Today, I have another response to another post over at Glow in the Woods. I’ve been spending more time there recently – perhaps because of the time of the year? – and I find that it continues to be a place of refuge for me. It also continues to teach me much about mourning and grief, whether my own journey through it or the journeys of others. It is a healing place, one that has brought comfort to many in the darkest moments. I like it there.

I like it there, even when I don’t agree with everything that’s said. That’s okay. One person’s grief may well be different from another’s. No matter whether I agree or not, the posts there always get me thinking, and that’s a good thing. In the most recent post, one of the contributors writes about identifying with ancient goddesses of grief: the Greek Demeter and Hecate, the Norse Frigga, and so on. She focuses especially on Demeter, and the more I read, the more I understood her reasoning. And the less I found myself relating to Demeter.

I read a lot of Greek mythology in my younger years, and it continues to hold a certain fascination for me. I can’t say that I ever had much interest in Demeter, a mother-goddess figure whose most well-known myth involves the abduction of her daughter Persephone. In the end, Persephone wed her captor (Hades) and became Queen of the Underworld. Not much is ever said how she feels about it all. We see mostly Demeter’s mourning, her triumph at her daughter’s return, and then the relapse of mourning when it’s revealed that, because of her actions in the Underworld, Persephone will have to remain there six months out of the year.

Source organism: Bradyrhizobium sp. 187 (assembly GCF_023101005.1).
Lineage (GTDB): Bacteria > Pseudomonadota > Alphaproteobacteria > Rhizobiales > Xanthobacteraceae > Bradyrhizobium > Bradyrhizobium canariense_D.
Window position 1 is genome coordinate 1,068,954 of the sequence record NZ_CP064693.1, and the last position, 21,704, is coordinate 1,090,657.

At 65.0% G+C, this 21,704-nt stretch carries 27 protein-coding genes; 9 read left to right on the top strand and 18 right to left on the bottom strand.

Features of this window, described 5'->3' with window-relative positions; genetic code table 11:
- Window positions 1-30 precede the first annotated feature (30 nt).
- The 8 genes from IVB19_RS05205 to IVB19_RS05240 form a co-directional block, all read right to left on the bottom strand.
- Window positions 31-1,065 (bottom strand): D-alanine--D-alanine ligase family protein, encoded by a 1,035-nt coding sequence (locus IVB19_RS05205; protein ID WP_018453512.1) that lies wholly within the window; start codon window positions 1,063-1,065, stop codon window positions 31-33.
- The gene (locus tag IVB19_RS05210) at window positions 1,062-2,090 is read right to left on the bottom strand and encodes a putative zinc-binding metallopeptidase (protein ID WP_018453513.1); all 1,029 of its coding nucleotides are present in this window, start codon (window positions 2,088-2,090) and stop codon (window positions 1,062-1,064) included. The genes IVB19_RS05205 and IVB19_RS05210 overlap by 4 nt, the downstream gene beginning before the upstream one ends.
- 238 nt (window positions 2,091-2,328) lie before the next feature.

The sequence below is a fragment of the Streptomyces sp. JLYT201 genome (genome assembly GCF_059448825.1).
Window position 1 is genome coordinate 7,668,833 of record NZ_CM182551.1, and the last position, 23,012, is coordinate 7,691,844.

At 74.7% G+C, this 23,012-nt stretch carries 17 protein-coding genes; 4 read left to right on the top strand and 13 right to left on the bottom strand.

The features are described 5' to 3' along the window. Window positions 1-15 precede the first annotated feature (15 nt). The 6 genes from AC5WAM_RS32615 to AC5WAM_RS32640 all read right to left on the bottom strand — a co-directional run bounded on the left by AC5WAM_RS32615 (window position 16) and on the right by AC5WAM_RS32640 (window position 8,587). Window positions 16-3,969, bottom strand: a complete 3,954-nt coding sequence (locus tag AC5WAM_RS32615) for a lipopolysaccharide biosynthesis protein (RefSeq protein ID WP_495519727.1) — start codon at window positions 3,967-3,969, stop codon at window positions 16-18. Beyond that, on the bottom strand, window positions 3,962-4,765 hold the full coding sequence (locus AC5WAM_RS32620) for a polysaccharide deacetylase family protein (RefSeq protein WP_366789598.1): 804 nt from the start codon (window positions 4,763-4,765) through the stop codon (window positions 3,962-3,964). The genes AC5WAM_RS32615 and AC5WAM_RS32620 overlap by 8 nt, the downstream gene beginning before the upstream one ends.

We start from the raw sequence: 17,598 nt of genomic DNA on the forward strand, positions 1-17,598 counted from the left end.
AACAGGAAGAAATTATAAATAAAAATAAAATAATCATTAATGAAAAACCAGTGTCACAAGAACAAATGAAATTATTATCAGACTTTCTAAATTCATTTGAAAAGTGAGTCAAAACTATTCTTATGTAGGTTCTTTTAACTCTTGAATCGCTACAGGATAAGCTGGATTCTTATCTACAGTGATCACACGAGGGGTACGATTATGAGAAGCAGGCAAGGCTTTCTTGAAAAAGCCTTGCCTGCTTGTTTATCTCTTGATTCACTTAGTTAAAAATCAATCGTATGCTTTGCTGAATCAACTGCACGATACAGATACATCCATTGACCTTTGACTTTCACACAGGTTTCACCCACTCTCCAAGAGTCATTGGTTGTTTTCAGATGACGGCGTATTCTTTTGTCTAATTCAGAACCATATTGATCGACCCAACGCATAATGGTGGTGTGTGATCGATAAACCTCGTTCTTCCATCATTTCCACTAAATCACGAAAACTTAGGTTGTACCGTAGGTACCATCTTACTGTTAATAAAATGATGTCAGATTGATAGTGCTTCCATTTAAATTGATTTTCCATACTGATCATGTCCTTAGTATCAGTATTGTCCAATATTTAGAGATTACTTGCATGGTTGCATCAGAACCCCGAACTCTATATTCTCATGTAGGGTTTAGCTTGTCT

It was not one of my favorite myths. As an origin story for the seasons, it makes sense. Persephone’s descent into the Underworld is mimicked by the coming of winter; her return to the upper world an ushering in of spring. As a story of characters, it confounds me. Persephone and Hades are hardly developed at all, their relationship after abduction shadowy and largely ignored. The focus was entirely on Demeter and her grief, and as a young woman untouched by bereavement, I was not much moved by it. Honestly, I hadn’t given her very much thought until now.

Demeter and I, we both lost our daughters. But even so, I can’t come to identify with her too much. I understand her pain, but in so many ways, I can’t consider her an archetype for myself.

For one thing, she turned her grief into destruction. Her grief is the causee of the barren seasons. When Persephone returns to the Underworld, Demeter turns from a nurturing mother to a mourner. In some stories, she destroys crops out of spite, unwilling to allow the earth to be fruitful even as she is denied her daughter. In other stories, she is merely negligent, unable to keep up with her worldly tasks because she is so distraught with grief. I admit, I can understand that last bit, but it’s something I’ve tried to avoid myself. I’ve tried to turn my grief towards creation, to make life better for myself and for others, if only in small ways. While I understand the importance of mourning, I also understand that I can’t allow it to rule my life, to take from me the ability to hope and love and simply live.